We sometimes put people on a pedestal for their profound thoughts to discover they were not all perfect. It is our inability to understand that the Founding Fathers were, in fact, fallible that can get us in a lot of trouble. We wax romantic about George Washington and Thomas Jefferson without discussion of their slave ownership. We probably don’t talk much about Robert Morris Jr., the Founding Father who died after shoving a whale bone up his own penis in an attempt at a makeshift catheter so that he died of infection. George Washington said he’d free his own slaves, and he didn’t.
The problem is that our court system views the constitutional framers not as men, but as Greek heroes, demigods who cannot be questioned.
‘Vote harder’ is not a full solution
Here is the absolute truth right now: should the Supreme Court move on this and side with legislators, the only thing stopping this will be Democratic retention of the House. Why? Because then you will have a House of Representatives, the one that counts the votes of the states as the very last point of checks and balances against a system run amok where state legislators overturn the will of their own residents to send slates to D.C. that do not match their own vote.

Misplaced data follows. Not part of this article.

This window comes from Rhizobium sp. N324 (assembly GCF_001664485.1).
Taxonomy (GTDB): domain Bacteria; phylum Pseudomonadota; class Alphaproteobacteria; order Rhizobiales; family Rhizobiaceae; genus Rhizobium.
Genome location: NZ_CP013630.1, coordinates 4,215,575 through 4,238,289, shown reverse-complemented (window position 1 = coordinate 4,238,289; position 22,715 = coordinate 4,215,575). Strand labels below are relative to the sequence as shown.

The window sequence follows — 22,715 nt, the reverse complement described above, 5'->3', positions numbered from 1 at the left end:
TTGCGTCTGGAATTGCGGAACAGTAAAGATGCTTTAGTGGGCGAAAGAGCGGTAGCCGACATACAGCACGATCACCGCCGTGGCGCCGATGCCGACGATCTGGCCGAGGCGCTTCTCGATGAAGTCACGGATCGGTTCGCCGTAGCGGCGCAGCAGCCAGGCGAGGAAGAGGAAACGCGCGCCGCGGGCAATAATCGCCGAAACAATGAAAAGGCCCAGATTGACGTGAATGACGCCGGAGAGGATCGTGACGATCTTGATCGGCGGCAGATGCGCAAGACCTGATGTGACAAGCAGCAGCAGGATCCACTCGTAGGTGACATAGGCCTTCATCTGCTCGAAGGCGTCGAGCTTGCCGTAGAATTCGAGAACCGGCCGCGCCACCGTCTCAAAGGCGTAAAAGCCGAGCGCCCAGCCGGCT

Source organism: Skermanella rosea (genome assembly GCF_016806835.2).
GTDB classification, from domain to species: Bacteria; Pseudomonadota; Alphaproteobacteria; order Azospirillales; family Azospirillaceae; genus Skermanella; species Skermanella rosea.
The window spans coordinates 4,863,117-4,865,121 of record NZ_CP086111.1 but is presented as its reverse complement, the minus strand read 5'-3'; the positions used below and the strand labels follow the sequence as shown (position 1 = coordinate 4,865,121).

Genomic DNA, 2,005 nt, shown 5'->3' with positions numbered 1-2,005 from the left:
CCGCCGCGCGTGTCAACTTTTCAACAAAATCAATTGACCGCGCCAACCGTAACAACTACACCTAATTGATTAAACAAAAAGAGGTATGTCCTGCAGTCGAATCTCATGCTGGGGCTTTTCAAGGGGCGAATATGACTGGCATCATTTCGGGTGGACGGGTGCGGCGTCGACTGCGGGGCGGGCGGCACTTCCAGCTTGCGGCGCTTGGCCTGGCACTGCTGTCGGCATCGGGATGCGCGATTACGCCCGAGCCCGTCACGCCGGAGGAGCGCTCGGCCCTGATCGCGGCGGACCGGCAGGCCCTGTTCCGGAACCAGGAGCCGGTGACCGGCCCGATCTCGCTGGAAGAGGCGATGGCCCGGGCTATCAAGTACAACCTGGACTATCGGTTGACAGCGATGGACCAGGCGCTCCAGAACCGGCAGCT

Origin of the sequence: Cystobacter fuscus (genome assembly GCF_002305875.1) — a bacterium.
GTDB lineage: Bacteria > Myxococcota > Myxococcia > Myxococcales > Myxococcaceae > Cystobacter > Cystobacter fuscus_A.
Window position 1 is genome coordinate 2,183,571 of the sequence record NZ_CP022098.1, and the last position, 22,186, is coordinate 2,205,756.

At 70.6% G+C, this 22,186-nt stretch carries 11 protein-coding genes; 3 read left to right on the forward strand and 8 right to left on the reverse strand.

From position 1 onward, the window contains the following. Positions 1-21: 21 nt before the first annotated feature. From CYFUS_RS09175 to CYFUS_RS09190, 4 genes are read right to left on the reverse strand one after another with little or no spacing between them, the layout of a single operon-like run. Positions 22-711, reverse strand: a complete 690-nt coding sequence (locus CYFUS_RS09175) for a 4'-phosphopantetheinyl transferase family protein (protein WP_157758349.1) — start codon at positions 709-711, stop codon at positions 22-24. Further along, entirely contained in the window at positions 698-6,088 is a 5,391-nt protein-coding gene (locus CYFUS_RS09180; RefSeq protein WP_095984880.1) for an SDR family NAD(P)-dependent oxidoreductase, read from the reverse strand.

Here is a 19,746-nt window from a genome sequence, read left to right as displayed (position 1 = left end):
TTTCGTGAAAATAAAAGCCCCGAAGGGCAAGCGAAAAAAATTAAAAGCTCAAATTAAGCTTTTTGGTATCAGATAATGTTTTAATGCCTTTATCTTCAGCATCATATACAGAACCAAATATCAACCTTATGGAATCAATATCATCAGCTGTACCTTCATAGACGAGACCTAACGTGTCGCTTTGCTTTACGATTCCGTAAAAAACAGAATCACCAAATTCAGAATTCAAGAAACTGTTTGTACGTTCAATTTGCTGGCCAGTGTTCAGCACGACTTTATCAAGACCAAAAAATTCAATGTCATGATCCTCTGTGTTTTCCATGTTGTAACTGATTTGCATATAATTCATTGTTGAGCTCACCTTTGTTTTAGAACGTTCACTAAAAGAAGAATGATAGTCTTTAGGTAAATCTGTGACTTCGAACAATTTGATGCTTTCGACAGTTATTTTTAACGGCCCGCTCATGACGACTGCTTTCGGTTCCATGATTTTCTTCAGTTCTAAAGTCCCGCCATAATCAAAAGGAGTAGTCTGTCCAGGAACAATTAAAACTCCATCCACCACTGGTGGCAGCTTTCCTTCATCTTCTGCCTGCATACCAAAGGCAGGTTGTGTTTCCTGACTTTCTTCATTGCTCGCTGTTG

Can you imagine a year where the Democratic candidate wins Michigan by 6+points and yet, Michigan sends Republican electors to D.C.? Prepare for that possibility.